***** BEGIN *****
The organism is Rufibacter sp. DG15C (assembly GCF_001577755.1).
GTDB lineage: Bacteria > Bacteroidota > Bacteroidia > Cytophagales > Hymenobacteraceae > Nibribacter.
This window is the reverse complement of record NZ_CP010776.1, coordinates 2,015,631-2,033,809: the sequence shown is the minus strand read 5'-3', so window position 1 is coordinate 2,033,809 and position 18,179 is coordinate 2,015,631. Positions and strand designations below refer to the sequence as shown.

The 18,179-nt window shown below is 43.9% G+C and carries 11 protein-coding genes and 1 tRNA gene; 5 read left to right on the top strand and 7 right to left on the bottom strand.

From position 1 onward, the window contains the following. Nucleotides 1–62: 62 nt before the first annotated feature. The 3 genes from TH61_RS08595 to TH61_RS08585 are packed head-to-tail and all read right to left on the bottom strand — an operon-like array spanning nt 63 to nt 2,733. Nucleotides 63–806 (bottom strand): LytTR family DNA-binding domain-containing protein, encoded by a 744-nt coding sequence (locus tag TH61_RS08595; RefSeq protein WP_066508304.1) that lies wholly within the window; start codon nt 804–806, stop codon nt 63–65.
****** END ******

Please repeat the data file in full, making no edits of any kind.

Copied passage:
The organism is Rufibacter sp. DG15C (assembly GCF_001577755.1).
GTDB lineage: Bacteria > Bacteroidota > Bacteroidia > Cytophagales > Hymenobacteraceae > Nibribacter.
This window is the reverse complement of record NZ_CP010776.1, coordinates 2,015,631-2,033,809: the sequence shown is the minus strand read 5'-3', so window position 1 is coordinate 2,033,809 and position 18,179 is coordinate 2,015,631. Positions and strand designations below refer to the sequence as shown.

The 18,179-nt window shown below is 43.9% G+C and carries 11 protein-coding genes and 1 tRNA gene; 5 read left to right on the top strand and 7 right to left on the bottom strand.

From position 1 onward, the window contains the following. Nucleotides 1–62: 62 nt before the first annotated feature. The 3 genes from TH61_RS08595 to TH61_RS08585 are packed head-to-tail and all read right to left on the bottom strand — an operon-like array spanning nt 63 to nt 2,733. Nucleotides 63–806 (bottom strand): LytTR family DNA-binding domain-containing protein, encoded by a 744-nt coding sequence (locus tag TH61_RS08595; RefSeq protein WP_066508304.1) that lies wholly within the window; start codon nt 804–806, stop codon nt 63–65.